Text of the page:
And for those convinced of Ms. Vanier’s guilt, or simply suspicious of the money and planes involved – (I had a news editor to whom I sometimes feed info laugh spontaneously as I tried to say how there could be an innocent explanation for Ms. Vanier’s role, “Come, on!”) – then this e-mail from an SNC-Lavalin employee in North Africa will resonate:

My question has been why SNC would hire this woman who knows nothing about Libya to travel in July to view these sights and create this report of propaganda when all along there are still SNC employees who are in Tripoli who could accurately tell Montreal the security situation? By July everybody knew the regime was going down...it just seems so odd to send this woman. Maybe a report is just an excuse to be there? Why did Roy decline to pay Ms Vanier for this huge bill of $395,000 and say that her work was unsatisfactory or incomplete? And what was this huge bill for?

There are theories like the one provided below that come close to the thesis that La politic es la politica is developing –

I think SNC did know what the situation was in Libya during July and perhaps they hire Ms Vanier as a decoy to get Peters into Libya so they can try to remove the family to safe location. This could be arranged or financed by ben Aissa because of this close association.

That makes some sense, except that it assumes SNC-Lavalin actually cares about anyone, and there is little evidence to support that. In fact, with the regime on the way out, one wonders why they would bother with Saadi. Unless, of course, ben Aissa was freelancing his own interests, and on SNC’s deep pockets – he knew that Saadi still had piles of money stashed somewhere, and was therefore happy to extend a lifeline via Gary Peters (though La politica es la politica has some evidence that Mr., Peters possibly did not drive Saadi to the border with Niger).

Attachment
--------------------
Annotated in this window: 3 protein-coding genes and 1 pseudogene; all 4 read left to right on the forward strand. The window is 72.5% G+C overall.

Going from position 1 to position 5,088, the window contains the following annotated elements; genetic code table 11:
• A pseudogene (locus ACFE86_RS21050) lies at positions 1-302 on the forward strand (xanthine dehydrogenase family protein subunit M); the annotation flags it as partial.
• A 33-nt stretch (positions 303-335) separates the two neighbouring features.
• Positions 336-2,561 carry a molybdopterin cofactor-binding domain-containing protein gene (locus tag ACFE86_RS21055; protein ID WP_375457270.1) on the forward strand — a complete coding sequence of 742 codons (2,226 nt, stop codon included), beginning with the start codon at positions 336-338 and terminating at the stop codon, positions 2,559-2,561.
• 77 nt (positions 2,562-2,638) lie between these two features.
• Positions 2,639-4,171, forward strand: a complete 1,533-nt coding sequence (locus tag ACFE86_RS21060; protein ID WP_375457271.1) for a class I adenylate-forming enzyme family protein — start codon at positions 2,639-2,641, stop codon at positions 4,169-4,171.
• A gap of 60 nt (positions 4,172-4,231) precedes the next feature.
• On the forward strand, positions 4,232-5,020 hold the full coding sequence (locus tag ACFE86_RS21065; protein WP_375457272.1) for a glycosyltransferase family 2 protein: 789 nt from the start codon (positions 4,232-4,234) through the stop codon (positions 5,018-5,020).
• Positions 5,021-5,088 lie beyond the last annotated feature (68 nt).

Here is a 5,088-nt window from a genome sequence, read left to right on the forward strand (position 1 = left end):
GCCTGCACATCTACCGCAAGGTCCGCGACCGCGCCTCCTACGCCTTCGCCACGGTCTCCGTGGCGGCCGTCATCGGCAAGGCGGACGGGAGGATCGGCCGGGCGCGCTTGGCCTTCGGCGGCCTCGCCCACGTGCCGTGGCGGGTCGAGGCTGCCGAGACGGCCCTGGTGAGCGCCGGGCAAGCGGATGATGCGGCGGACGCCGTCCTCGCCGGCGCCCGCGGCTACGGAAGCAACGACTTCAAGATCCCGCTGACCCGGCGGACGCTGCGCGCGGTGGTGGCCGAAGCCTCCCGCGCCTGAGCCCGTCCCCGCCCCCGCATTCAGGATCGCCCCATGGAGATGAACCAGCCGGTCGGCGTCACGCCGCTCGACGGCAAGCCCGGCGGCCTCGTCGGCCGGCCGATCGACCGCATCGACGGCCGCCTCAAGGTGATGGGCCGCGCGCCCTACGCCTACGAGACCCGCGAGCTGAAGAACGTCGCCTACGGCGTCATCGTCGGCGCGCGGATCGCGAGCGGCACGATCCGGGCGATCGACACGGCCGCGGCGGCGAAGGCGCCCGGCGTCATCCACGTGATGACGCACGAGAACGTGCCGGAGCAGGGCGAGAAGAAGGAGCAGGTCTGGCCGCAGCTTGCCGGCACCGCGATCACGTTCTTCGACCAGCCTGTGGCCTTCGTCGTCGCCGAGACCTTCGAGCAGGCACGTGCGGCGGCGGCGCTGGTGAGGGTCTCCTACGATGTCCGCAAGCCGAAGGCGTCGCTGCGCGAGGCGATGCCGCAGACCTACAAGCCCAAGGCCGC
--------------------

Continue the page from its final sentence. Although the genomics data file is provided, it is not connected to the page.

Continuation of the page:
More opinion about the report and NATO:

...this report is not worth anything it’s just propaganda that the bodyguard or regime would request her to write to make it appear NATO was killing hundreds or thousands of civilians and children. I remember getting reports that NATO was using precise guided kinetic concrete bombs to hit tanks in Tripoli so there was no damage to surrounding buildings or people. Remember all the western media was being confined to the Rixos hotel so they could not report what was really happening. Everything points towards ben Aissa masterminding all this and maybe Ms Vanier was blinded by the thought she could make a lot of easy money through a connection with this bodyguard. She just seems like the wrong person to be travelling into a war zone, I think this bodyguard must have convinced her everything would be fine and she would make a lot of money from Saadi to tell a story of lies to convince govts to stop supporting NATO actions.